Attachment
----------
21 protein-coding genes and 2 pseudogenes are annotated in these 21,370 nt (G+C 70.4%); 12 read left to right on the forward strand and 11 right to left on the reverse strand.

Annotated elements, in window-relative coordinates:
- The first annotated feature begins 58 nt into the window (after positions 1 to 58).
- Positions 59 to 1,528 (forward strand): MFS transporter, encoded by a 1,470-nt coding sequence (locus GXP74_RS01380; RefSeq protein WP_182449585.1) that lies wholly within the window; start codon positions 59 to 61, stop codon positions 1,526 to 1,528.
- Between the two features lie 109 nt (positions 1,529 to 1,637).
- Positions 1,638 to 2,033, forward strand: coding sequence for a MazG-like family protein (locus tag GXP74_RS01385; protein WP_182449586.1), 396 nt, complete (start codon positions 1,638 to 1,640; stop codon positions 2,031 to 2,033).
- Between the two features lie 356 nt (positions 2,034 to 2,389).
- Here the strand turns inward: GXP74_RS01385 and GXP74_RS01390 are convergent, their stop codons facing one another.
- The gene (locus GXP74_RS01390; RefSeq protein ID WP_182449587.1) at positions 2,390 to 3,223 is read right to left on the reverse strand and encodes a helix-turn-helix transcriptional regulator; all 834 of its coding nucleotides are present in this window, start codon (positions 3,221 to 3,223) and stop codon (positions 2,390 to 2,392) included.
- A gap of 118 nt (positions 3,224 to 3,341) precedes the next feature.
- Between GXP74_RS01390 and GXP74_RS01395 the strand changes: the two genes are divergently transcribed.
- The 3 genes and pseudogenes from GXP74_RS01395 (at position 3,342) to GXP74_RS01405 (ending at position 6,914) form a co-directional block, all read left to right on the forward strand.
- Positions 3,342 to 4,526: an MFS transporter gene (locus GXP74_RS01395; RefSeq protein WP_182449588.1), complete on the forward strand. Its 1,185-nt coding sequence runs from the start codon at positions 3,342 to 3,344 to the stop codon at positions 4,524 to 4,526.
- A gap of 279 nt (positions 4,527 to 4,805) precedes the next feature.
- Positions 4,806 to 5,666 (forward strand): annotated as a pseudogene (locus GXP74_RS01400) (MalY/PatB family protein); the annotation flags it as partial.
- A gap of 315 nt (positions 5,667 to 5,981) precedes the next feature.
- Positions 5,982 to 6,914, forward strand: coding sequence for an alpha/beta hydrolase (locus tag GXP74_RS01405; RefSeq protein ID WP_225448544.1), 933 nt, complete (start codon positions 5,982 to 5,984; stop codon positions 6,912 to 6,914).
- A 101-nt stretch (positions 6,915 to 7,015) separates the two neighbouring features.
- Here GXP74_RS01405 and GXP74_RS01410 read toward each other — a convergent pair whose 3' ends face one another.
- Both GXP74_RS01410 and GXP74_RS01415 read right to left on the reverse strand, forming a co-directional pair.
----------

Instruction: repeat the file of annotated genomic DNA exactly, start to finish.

21 protein-coding genes and 2 pseudogenes are annotated in these 21,370 nt (G+C 70.4%); 12 read left to right on the forward strand and 11 right to left on the reverse strand.

Annotated elements, in window-relative coordinates:
- The first annotated feature begins 58 nt into the window (after positions 1 to 58).
- Positions 59 to 1,528 (forward strand): MFS transporter, encoded by a 1,470-nt coding sequence (locus GXP74_RS01380; RefSeq protein WP_182449585.1) that lies wholly within the window; start codon positions 59 to 61, stop codon positions 1,526 to 1,528.
- Between the two features lie 109 nt (positions 1,529 to 1,637).
- Positions 1,638 to 2,033, forward strand: coding sequence for a MazG-like family protein (locus tag GXP74_RS01385; protein WP_182449586.1), 396 nt, complete (start codon positions 1,638 to 1,640; stop codon positions 2,031 to 2,033).
- Between the two features lie 356 nt (positions 2,034 to 2,389).
- Here the strand turns inward: GXP74_RS01385 and GXP74_RS01390 are convergent, their stop codons facing one another.
- The gene (locus GXP74_RS01390; RefSeq protein ID WP_182449587.1) at positions 2,390 to 3,223 is read right to left on the reverse strand and encodes a helix-turn-helix transcriptional regulator; all 834 of its coding nucleotides are present in this window, start codon (positions 3,221 to 3,223) and stop codon (positions 2,390 to 2,392) included.
- A gap of 118 nt (positions 3,224 to 3,341) precedes the next feature.
- Between GXP74_RS01390 and GXP74_RS01395 the strand changes: the two genes are divergently transcribed.
- The 3 genes and pseudogenes from GXP74_RS01395 (at position 3,342) to GXP74_RS01405 (ending at position 6,914) form a co-directional block, all read left to right on the forward strand.
- Positions 3,342 to 4,526: an MFS transporter gene (locus GXP74_RS01395; RefSeq protein WP_182449588.1), complete on the forward strand. Its 1,185-nt coding sequence runs from the start codon at positions 3,342 to 3,344 to the stop codon at positions 4,524 to 4,526.
- A gap of 279 nt (positions 4,527 to 4,805) precedes the next feature.
- Positions 4,806 to 5,666 (forward strand): annotated as a pseudogene (locus GXP74_RS01400) (MalY/PatB family protein); the annotation flags it as partial.
- A gap of 315 nt (positions 5,667 to 5,981) precedes the next feature.
- Positions 5,982 to 6,914, forward strand: coding sequence for an alpha/beta hydrolase (locus tag GXP74_RS01405; RefSeq protein ID WP_225448544.1), 933 nt, complete (start codon positions 5,982 to 5,984; stop codon positions 6,912 to 6,914).
- A 101-nt stretch (positions 6,915 to 7,015) separates the two neighbouring features.
- Here GXP74_RS01405 and GXP74_RS01410 read toward each other — a convergent pair whose 3' ends face one another.
- Both GXP74_RS01410 and GXP74_RS01415 read right to left on the reverse strand, forming a co-directional pair.